Judges in the State of New York have not received a salary increase since 1998. When they received this salary increase in 1998 it was the first salary increase they had received in 20 years.

Judges in New York tirelessly work to provide citizens fair and impartial justice often under difficult conditions. Judges should not be treated as second class citizens.

The State Legislature in New York needs to pass a law raising the salaries of judges. The problem is State the Legislature is concerned how voters will react to their taking this action.

Judges have been forced to bring a lawsuit to deal with the issue of their salary increases. Recently the New York Court Of Appeals, the highest court in the state of New York, ruled that the state legislature violated the New York State Constitution by tying raises for judges to unrelated matters. The court stated that judges raises should be considered on the basis of merit and free from political consideration. However it is still up to the State Legislature to pass a law authorizing the salary increases for judges. Unfortunately, due to the economic circumstances that the state of New York finds itself in, it is unlikely this will happen in the near future.

It is extremely difficult to attract the most highly qualified men and women to the bench in the State of New York when they are so poorly compensated for their hard work and diligent efforts.

Elliot Schlissel, Esq.

Approximately 20 states have mandatary retirement ages of between 70 and 72 for judges. Several others have mandatory retirement ages of between 70 and 75.

Nine states are currently considering legislation to increase or eliminate mandatory retirement ages for judges. New York is one of those states. In New York the mandatory retirement age for judges is currently 70 years of age.

State Senator Thomas Duane from Manhattan has requested the repeal of mandatory requirement ages for judges in the State of New York. Currently judges in New York state must retire when they turn 70. They can remain on the bench for up to three 2 year terms if they can prove their physical and mental fitness to continue serving in judicial capacity.

It will be necessary to amend the New York State constitution to change the forced retirement of New York judges. This will require two separately elected Legislatures to pass this amendment to the state constitution. It will then need to be passed by the voters in a state wide referendum before it can go into effect.

Federal judges do not have mandatory retirement ages. Many federal judges serve well into their 80’s.

United States Supreme Court Judge John Paul Stevens, age 90, has recently indicated he is going to retire. Justice Stevens had a remarkable career on the United States Supreme Court and his age has never slowed him down.

I regularly appear before Supreme Court Judges in their 70’s. They are experienced, dedicated, public servants should not have their judicial careers forcibly curtailed due to an antiquated forced retirement law. I recently celebrated my 60th birthday. Friends told me that 60 is the new 40. I have reflected on this suggestion. I now have20 more years of experience as an attorney now than I had when I was 40. I am better at almost every aspect in handling the rigors of my profession today then I was when I was 40. I suspect the same is true for judges with many years of experience. I urge the Legislature to quickly pass the law eliminating forced judicial retirement.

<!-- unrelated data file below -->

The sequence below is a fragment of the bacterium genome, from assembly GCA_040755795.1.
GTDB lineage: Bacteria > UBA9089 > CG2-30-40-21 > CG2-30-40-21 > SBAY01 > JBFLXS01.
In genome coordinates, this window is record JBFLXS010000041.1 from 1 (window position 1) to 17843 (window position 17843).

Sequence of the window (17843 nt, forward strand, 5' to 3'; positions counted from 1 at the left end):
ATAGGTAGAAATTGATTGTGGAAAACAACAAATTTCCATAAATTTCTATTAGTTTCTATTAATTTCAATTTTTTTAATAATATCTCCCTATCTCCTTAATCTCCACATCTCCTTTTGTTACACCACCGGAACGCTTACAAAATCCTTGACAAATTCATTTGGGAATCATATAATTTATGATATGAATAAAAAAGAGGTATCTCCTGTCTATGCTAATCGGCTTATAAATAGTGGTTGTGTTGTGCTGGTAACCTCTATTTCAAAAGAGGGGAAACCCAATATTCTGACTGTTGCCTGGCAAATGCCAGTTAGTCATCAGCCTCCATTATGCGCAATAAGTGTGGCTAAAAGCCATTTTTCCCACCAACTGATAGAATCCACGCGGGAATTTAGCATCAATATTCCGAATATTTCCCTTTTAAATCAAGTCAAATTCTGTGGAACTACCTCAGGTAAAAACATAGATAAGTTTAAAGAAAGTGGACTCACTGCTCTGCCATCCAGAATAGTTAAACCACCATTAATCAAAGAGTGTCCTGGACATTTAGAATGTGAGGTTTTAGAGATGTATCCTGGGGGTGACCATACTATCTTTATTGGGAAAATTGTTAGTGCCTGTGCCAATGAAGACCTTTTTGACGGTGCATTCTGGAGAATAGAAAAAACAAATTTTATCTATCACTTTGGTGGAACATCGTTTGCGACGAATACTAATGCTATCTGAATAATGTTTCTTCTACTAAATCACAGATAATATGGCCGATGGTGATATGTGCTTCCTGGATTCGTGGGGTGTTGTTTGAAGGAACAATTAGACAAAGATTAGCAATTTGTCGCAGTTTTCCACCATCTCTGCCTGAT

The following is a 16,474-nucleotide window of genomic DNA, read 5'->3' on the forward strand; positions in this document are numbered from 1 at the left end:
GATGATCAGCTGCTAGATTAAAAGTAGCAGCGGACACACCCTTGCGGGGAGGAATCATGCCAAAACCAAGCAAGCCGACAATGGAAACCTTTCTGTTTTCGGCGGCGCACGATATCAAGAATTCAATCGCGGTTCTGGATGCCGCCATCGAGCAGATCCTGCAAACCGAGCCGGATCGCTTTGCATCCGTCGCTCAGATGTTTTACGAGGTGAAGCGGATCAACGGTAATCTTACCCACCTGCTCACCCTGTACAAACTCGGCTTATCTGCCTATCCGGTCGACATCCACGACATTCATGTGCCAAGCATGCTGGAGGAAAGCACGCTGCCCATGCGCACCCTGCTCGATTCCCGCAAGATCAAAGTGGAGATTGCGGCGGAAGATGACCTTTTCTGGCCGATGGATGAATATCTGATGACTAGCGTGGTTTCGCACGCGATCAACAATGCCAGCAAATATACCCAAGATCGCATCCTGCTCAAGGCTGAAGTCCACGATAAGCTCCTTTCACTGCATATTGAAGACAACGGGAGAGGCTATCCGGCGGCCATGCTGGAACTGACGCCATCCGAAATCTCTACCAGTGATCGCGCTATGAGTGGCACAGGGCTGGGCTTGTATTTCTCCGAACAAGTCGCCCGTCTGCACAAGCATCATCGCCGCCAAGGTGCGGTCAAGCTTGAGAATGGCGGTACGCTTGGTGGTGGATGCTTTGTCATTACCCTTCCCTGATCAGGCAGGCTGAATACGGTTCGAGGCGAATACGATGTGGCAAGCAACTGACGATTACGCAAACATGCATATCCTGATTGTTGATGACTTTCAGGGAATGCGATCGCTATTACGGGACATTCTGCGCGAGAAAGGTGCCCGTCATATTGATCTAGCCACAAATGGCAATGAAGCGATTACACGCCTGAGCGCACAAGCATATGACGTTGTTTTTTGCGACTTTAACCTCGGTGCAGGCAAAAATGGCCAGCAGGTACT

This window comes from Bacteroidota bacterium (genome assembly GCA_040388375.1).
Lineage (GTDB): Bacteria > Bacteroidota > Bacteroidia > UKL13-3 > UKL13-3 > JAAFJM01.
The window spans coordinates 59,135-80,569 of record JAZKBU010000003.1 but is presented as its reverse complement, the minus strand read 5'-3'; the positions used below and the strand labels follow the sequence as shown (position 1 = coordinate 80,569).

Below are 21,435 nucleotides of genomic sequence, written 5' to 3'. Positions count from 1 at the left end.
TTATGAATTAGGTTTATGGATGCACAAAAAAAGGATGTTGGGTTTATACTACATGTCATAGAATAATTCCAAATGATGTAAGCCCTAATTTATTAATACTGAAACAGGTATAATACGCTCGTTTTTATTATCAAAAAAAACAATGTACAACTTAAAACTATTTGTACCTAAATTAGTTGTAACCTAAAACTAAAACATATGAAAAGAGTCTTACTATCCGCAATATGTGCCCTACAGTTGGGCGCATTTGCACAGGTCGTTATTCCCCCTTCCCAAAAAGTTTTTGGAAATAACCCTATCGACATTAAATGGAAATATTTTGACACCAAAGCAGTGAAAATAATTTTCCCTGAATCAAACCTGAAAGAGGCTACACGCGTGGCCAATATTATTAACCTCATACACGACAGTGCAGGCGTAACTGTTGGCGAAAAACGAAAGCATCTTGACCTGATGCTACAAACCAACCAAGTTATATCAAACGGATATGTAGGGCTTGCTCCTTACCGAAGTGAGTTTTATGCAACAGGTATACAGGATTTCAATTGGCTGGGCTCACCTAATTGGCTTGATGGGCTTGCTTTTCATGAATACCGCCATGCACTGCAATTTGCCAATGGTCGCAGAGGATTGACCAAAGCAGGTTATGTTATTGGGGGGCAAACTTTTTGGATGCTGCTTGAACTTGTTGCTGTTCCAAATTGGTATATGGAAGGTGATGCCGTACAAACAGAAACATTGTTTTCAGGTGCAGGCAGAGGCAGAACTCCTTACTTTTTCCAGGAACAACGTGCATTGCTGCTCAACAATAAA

Elliot S. Schlissel, Esq.

Picture courtesy of toonpool.com.

The Fund for Modern Courts has recently made a recommendation to judges in the State of New York. They have recommended to judges, who have accepted a campaign contribution of $1,000 or more from a lawyer or an interested party in a case, to recuse themselves from handling the case. Previously, in 2003, a commission in New York State recommended a $500 cut off for judges to recuse themselves. This suggestion was not accepted by New York Judges.

The best method for eliminating questions involving favoritism related to campaign contributions would be for the State of New York to set up a well thought out politically independent merit selection process for judges. This would eliminate the need for judges to campaign. It would also remove any question as to judicial favoritism regarding campaign contributors.

Elliot S. Schlissel, Esq.

Picture courtsy of progressivestates.org.

The Family Courts in the metropolitan New York area are overwhelmed. More judges need to be appointed to sit on the bench in the Family Courts to deal with the large number of cases that find their way into the Family Courts of the metropolitan New York area.

In a report of the New York State Committee on the Judiciary, entitled “Kids and Families Still Can’t Wait“: the urgent case for new Family Court Judgeships. It is strongly suggested that the Family Court receive twenty-one (21) new judgeships. This report states that there is a crisis in the Family Courts in New York and the need for more judgeships has been known about for a considerable period of time.

Even the appointment of twenty-one  new Family Court judges will not completely deal with the problems within the Family Courts. However, this would be a way to start dealing with the overcrowding in the Family Courts. Unfortunately, due to the current budget situation in New York, it is unlikely that twenty-one new judges will be appointed.

Picture courtesy of IPKat.